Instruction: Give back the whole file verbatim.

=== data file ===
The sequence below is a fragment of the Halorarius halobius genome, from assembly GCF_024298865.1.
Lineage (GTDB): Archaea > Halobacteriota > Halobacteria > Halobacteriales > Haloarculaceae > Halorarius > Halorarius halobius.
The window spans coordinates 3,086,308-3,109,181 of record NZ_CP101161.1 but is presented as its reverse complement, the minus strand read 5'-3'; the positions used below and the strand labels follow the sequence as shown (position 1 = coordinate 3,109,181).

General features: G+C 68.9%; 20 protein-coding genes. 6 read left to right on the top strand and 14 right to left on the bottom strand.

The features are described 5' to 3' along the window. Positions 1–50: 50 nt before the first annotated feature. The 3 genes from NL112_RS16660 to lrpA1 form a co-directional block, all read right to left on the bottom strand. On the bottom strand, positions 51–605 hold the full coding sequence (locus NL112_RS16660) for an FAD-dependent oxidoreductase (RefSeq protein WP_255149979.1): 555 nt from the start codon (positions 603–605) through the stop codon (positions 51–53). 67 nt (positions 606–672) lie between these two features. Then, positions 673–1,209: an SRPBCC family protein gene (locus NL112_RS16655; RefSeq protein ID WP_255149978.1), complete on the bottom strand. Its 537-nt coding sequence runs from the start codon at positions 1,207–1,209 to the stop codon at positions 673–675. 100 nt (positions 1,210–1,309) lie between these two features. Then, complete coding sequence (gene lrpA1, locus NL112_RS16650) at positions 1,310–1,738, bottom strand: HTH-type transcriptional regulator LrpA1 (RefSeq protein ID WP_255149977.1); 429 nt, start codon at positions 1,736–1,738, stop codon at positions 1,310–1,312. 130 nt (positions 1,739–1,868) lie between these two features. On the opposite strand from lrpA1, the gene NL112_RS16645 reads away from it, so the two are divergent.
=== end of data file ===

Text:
The sequence below is a fragment of the Halorarius halobius genome, from assembly GCF_024298865.1.
Lineage (GTDB): Archaea > Halobacteriota > Halobacteria > Halobacteriales > Haloarculaceae > Halorarius > Halorarius halobius.
The window spans coordinates 3,086,308-3,109,181 of record NZ_CP101161.1 but is presented as its reverse complement, the minus strand read 5'-3'; the positions used below and the strand labels follow the sequence as shown (position 1 = coordinate 3,109,181).

General features: G+C 68.9%; 20 protein-coding genes. 6 read left to right on the top strand and 14 right to left on the bottom strand.

The features are described 5' to 3' along the window. Positions 1–50: 50 nt before the first annotated feature. The 3 genes from NL112_RS16660 to lrpA1 form a co-directional block, all read right to left on the bottom strand. On the bottom strand, positions 51–605 hold the full coding sequence (locus NL112_RS16660) for an FAD-dependent oxidoreductase (RefSeq protein WP_255149979.1): 555 nt from the start codon (positions 603–605) through the stop codon (positions 51–53). 67 nt (positions 606–672) lie between these two features. Then, positions 673–1,209: an SRPBCC family protein gene (locus NL112_RS16655; RefSeq protein ID WP_255149978.1), complete on the bottom strand. Its 537-nt coding sequence runs from the start codon at positions 1,207–1,209 to the stop codon at positions 673–675. 100 nt (positions 1,210–1,309) lie between these two features. Then, complete coding sequence (gene lrpA1, locus NL112_RS16650) at positions 1,310–1,738, bottom strand: HTH-type transcriptional regulator LrpA1 (RefSeq protein ID WP_255149977.1); 429 nt, start codon at positions 1,736–1,738, stop codon at positions 1,310–1,312. 130 nt (positions 1,739–1,868) lie between these two features. On the opposite strand from lrpA1, the gene NL112_RS16645 reads away from it, so the two are divergent.